Students will understand the difference between a theme, a moral, and a topic, and to be able to identify the theme of a piece of literature.
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Unit: Pilgrim's Progress
Students explore the definition of community as a group coming together for the common good. Students work cooperatively to form rules and compare their rules to the compact made by the Pilgrims before they left the boat.
Through an understanding of the terms, rights and responsibilities, learners will investigate how democracy in the United States makes civic virtue possible. How do people in a democratic state use their right to be responsible citizens by practicing the idea of civic virtue?...
Unit: Bully-Free Zone
In this lesson, students learn to identify bullying behavior using two literature books, Mr. Lincoln's Way and The Secret Bully. They compare and contrast two examples of bullying behavior portrayed in the books and create a peer/staff/family survey to...
This lesson guides students to pursue an intergenerational friendship. Through literature, students also recognize the joy of sharing time, talent, and/or treasure—something kind and unexpected–with people about whom they care. Through literature students recognize the richness of developing...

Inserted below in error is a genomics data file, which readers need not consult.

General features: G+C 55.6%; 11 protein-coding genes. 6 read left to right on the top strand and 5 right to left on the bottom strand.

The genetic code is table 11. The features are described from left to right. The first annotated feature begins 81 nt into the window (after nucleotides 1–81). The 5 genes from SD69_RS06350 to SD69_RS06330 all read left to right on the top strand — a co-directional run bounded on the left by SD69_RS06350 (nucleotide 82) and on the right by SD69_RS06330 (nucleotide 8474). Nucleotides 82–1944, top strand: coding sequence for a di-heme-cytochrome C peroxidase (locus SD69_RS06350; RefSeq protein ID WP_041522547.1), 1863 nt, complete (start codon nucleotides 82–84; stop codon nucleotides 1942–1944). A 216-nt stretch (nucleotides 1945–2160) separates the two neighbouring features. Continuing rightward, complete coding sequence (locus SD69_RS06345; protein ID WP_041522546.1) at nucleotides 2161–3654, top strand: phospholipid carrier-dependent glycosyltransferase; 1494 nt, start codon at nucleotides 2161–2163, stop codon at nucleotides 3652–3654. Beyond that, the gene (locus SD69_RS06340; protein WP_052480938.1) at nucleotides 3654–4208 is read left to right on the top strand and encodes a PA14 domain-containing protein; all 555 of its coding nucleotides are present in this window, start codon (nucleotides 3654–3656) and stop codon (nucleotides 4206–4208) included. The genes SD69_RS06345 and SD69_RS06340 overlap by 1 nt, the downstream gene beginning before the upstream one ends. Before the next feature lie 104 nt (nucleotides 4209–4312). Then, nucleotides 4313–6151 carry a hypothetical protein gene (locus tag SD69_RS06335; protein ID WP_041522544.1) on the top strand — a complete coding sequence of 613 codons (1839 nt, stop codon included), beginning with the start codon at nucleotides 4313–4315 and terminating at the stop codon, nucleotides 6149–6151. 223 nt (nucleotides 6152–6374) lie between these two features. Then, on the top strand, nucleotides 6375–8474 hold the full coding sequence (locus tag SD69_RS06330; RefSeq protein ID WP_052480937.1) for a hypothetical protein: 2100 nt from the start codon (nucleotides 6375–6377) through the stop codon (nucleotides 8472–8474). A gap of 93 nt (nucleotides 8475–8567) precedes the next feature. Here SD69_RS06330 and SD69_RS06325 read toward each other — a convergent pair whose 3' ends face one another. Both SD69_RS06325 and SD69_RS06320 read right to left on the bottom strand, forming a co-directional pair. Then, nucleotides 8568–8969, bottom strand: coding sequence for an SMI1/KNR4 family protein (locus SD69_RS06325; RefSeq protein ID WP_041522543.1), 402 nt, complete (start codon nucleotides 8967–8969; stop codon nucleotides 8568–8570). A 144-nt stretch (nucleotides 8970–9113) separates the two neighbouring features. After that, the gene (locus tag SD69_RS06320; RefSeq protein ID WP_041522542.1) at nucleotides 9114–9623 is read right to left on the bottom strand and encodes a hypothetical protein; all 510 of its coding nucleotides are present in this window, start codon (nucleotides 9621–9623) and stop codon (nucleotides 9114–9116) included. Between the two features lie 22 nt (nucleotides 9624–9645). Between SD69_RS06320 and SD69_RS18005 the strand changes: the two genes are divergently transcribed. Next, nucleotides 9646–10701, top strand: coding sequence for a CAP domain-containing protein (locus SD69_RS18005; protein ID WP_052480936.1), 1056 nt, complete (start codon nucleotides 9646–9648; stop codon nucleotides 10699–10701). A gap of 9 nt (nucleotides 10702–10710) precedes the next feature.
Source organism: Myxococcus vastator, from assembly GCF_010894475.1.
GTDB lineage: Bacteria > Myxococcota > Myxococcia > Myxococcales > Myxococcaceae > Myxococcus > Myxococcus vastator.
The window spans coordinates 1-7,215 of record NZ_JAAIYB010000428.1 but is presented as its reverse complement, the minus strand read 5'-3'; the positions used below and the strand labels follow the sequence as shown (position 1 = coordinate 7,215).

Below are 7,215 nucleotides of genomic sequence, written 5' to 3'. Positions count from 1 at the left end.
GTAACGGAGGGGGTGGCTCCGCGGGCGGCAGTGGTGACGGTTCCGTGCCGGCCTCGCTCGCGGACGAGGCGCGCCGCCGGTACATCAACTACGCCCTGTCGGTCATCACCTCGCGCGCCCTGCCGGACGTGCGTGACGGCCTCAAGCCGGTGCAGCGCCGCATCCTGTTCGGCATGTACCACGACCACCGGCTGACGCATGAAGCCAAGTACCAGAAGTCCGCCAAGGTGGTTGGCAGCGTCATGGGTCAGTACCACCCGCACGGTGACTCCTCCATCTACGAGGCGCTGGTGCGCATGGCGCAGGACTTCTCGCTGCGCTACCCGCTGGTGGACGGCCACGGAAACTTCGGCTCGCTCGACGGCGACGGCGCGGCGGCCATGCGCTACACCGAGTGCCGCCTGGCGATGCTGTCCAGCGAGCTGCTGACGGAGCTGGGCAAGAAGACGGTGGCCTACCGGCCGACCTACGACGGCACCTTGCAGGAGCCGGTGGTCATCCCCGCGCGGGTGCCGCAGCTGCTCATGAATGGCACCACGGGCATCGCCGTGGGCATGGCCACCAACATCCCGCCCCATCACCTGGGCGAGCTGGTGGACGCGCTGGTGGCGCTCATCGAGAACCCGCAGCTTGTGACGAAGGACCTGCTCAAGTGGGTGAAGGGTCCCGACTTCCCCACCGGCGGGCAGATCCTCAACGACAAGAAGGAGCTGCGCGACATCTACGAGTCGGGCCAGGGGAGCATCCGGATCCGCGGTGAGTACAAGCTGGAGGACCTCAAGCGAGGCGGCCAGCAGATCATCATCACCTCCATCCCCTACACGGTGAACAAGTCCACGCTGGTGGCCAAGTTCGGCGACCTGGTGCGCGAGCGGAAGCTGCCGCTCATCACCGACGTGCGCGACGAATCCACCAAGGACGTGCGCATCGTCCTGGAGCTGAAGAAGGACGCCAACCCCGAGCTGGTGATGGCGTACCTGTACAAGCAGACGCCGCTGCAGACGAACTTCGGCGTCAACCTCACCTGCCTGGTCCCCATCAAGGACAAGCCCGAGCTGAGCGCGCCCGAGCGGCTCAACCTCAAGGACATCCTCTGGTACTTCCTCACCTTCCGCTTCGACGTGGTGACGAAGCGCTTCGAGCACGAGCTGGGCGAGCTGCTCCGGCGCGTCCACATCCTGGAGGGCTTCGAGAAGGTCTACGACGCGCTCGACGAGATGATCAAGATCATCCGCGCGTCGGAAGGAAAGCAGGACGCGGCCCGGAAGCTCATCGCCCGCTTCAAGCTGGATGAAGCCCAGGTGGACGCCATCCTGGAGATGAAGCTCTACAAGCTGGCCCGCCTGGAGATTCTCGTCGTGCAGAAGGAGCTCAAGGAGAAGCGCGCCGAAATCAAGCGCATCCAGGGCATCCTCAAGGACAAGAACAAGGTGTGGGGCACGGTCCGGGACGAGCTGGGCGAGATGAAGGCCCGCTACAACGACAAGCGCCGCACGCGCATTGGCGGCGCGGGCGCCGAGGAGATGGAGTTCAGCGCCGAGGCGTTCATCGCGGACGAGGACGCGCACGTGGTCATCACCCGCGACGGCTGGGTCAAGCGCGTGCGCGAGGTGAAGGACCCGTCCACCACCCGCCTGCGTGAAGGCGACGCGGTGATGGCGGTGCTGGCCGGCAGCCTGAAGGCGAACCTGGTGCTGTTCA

Unit: Philanthropic Literature
Fables teach lessons or morals through animal actions. The exaggerated human-like characteristics of animals make the moral lesson appealing. The story of the Lion and the Mouse illustrates that a kind deed is never wasted and whatever kindness we can do is related to good citizenship.
Learners will analyze the new philanthropists, who they are, what they give, who they give to, their personal qualities, and how they hold people and organizations accountable for their philanthropic efforts.